Six On Saturday — May 19

ONE — What is a garden without fragrance? Breathing deeply is absolutely required to take in the nostalgic and sweet perfume of Coppertop’s lilacs or Syringa vulgaris. Some lilacs here have grown to their max height over 15 feet and will be pruned this year. Others, like this row, are at nose-height, and I fully intend to keep their blossoms in sniffing range with judicious pruning.

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TWO — A faithful bloomer, Clematis montana is doing its thing at the front of the house. I always find charm in its simple beauty. It leads the clematis parade.

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THREE — I planted these Anemone coronaria for the very first time, since they’re some of my favorite flowers. Fall was busy, and I didn’t get the corms into greenhouse trays until February, but now they are thriving in the garden. The white and black last well beyond a week in vases. Next to bloom will be the blue ‘Mr. Fokker’. Hooray for success growing what we love!

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FOURAquilegia or Columbine are in full bloom in the perennial beds. My favorites may be the Black Barlow.

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FIVE — All the flowers in the strawberry beds have me excited for abundant fruit on the horizon. Last spring we replanted these two beds with June-bearer and day-neutral varieties, Shuksan and Tristar. I’m including a photo of their early days for contrast.

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SIX Angelique tulips serve as the caboose of Coppertop’s tulip train. These romantic beauties are more of my favorites.

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If you’re eager to see garden beauty from around the world, be sure to visit The Propagator who hosts Six on Saturday, and access links in the comments.

26 thoughts on “Six On Saturday — May 19

  1. I gave up on strawberries due to slug damage, but it has been so wet this spring I don’t know we will have any at the Farmers Market. Perhaps a year without strawberry jam.

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      • In my freezer I have a large bag of fruit from several batches of sangria a friend makes. I swear she uses 10 different kinds of fruit. I made jam from this last year and it was pretty darn good. Not strawberry, however, which is my husband’s favorite. My favorite is jam made from Damson plums but I can’t find them anymore, at least in the kind of quantity needed to make jam. I was spoiled by living near fruit orchids which sold pecks and half bushels of fruit at ridiculously low prices. Those orchids are no longer in business. I knew the owners. None of their kids wanted to be farmers.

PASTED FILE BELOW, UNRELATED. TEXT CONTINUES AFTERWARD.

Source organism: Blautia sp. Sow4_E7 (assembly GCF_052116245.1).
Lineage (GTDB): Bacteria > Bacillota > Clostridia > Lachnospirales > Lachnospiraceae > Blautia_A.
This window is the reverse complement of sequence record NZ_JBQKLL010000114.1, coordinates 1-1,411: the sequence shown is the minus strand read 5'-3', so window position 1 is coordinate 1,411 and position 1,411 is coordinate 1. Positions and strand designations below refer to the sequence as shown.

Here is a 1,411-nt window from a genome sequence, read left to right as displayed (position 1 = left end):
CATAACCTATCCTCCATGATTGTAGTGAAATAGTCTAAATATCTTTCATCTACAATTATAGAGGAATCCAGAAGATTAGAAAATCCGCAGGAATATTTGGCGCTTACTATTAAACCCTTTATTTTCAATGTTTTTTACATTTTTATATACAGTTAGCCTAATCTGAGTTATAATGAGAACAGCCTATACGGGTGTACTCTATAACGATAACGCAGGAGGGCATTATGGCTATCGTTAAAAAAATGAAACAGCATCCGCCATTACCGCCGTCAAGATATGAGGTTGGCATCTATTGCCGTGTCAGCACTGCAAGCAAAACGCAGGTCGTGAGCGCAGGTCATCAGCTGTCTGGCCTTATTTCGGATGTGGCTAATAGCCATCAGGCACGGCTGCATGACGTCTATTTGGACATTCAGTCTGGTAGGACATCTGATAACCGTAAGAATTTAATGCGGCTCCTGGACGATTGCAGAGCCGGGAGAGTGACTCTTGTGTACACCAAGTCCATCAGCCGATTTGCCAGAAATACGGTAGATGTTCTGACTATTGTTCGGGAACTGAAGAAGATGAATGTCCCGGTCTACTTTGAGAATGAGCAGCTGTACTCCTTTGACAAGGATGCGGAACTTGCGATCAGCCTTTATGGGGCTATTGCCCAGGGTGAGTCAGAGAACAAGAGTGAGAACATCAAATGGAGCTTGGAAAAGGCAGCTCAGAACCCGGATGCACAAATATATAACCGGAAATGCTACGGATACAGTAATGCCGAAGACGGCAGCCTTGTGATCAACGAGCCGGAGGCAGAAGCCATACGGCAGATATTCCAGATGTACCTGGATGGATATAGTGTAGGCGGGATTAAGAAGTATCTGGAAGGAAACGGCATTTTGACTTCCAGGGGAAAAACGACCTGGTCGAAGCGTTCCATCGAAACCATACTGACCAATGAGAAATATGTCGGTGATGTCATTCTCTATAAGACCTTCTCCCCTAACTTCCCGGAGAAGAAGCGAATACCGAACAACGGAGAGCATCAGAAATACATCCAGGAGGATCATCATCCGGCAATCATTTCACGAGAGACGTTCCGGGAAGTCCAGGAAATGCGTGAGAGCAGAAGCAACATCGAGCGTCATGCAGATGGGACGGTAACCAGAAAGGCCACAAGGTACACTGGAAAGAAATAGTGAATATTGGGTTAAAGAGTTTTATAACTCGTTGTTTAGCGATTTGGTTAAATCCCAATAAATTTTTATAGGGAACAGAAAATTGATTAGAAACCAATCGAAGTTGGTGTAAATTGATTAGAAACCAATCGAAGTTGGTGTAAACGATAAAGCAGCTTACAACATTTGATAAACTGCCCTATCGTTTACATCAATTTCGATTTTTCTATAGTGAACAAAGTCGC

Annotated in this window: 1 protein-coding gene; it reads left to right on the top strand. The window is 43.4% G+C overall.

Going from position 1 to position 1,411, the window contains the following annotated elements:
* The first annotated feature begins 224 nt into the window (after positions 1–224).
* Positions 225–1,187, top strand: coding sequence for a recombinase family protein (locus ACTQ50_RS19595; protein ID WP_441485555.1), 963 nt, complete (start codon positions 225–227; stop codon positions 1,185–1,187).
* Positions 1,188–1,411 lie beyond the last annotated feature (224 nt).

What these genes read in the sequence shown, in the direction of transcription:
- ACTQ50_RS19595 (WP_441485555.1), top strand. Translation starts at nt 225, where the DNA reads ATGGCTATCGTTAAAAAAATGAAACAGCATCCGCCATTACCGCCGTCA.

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        • Funny that this week I’ve heard from three others that their husbands prefer strawberry jam! I’m a raspberry and marionberry fan. Those damsons are a little similar to the Italian prune plums I grow, but tarter. Have fun with that sangria jam – yum.

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  2. My lilac has been lovely this year. I have been working on the vegetable patch which is near the lilac bush, so the smells have been very pleasant! I have had no success with anemones but maybe I should try again…… your white one looks good.

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    • The intoxicating fragrance of lilacs evokes strong memories in many. I wonder if starting all the anemone corms in protected trays indoors helped me. I’m a sucker for that dark eye.

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  3. The French Hybrid lilacs are happier there than here. We grew them because there was supposedly insufficient chill for the straight species; which is a bunch of hooey. The straight species does just fine, and is even happier than the French Hybrids! The only advantage of the French Hybrids is the variety of color. I happen to like the white, and sometimes, blue.
    Those anemones ROK! I am not familiar with the specie. The flowers look like other anemones.

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